Could I use CAP by itself? Yes; Art of Argument, then Discovery of Deduction, then Argument Builder as an Intro to Rhetoric- though some do AB after AoA); you will miss out on symbolic logic with this route

 

Romans Road by itself? Yes; though my opinion is you'll leave out too much informal and linguistic logic

 

If I started with the BLuedorn books, is there overlap with the CAP products, and I should jump in at a later level?

The Bluedorn materials are good  for getting the child excited about critical thinking, IMO and, nless yor child is already 14 or 15, shouldn't be skipped

AoA covers similar material, but at a more mature and serious level; so, IMO, if you're starting in high school already, skip to AoA

 

 Do these products basically cover the same things just in different ways?

I hope I helped answer that above

 

I want my children to have both forms, so my plan is to use these(still figuring out order) :

AoA

Intro to Logic (Nance)

DoD or TL 1

TL2

Intermediate Logic (Nance)

Argument Builder (CAP) for Intro to Rhetoric;

and/or

Fitting Words (Nance); Classical Rhetoric(Cothran); Rhetoric Alive!(CAP-New, out this summer)

 

Also, the EPS Analogies series for inductive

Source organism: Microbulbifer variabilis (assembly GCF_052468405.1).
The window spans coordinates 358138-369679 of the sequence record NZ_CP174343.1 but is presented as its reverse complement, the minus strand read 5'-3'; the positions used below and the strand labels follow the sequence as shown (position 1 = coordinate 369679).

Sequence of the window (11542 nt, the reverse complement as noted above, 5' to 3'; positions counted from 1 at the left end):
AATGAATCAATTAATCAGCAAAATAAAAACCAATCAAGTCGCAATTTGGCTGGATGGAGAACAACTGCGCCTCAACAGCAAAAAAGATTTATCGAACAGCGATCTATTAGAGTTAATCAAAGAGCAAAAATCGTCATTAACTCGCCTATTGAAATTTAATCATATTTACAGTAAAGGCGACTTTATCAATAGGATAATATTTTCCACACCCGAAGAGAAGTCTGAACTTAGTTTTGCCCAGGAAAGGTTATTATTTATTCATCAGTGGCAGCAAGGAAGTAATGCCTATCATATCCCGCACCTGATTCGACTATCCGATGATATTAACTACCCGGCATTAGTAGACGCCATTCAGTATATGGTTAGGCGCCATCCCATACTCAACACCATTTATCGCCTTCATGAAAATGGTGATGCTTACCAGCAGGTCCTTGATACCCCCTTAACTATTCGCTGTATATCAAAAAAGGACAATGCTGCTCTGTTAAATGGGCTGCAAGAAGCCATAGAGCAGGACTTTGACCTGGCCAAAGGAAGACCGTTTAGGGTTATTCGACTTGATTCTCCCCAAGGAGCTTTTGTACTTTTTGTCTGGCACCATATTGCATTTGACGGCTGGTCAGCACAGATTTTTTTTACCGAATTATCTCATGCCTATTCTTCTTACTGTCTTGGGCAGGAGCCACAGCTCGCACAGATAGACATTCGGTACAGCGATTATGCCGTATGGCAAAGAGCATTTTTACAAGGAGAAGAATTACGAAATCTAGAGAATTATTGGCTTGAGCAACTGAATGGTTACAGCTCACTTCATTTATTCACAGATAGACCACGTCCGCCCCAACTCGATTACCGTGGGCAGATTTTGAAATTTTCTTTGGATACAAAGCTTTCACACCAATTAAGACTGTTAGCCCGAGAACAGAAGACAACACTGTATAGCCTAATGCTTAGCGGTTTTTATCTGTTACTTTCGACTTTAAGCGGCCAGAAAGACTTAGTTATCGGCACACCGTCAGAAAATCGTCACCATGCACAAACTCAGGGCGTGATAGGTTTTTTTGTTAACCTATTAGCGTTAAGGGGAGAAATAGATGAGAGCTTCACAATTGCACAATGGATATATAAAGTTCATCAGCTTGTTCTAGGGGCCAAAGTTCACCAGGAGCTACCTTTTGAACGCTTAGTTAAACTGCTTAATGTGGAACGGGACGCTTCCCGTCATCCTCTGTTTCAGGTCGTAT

I'd like to incorporate Watt's Logic somewhere, I just don't know where

 

I'd also like to reommend a book which I learned a lot from called:

Nonsense: Red Herrrings, Straw Men, and Sacred Cows: How We Abuse Logic in Our Everyday Language

 

 

HTH

 

EDIT: Don't forget to check out James Madison Critical Thinking Course 

 

      Also, check out the Table of Contents and/or samples of 'Introductory Logic' by Nance and DoD; they may be similar enough to choose only one-whichever one suits your child's style; I'm going to do that myself


Edited by historymatters, 31 July 2016 - 02:10 PM.

  • Dinsfamily, Amy Meyers, GeorgiaH and 1 other like this

#8 Amy Meyers

Amy Meyers

    Hive Mind Queen Bee

  • Members
  • PipPip
  • 975 posts

Posted 30 September 2017 - 05:25 PM

 Amy, after much reading this is what I understand (someone correct if I misrepresent!):

 

Symbolic is modern, math-oriented logic; linguistic is the traditional, language-based logic (Aristotlean)

 

The Bluedorn's and Art of Argument cover fallacies/fallious thinking (Material Logic I think it's traditionally called; or Informal Logic now)

 

CAP's Discovery of Deduction is Formal, Linguistic Logic

MP's TL 1/2 = Formal, linguistic Logic

 

On the MP boards, DoD is said to be = to MP II; just different style

 

Nance covers basic Formal Logic terminology (Intro)

Nance's 'Intermediate' moves directly into modern, symbolic logic

 

Then there's inductive reasoning resourses: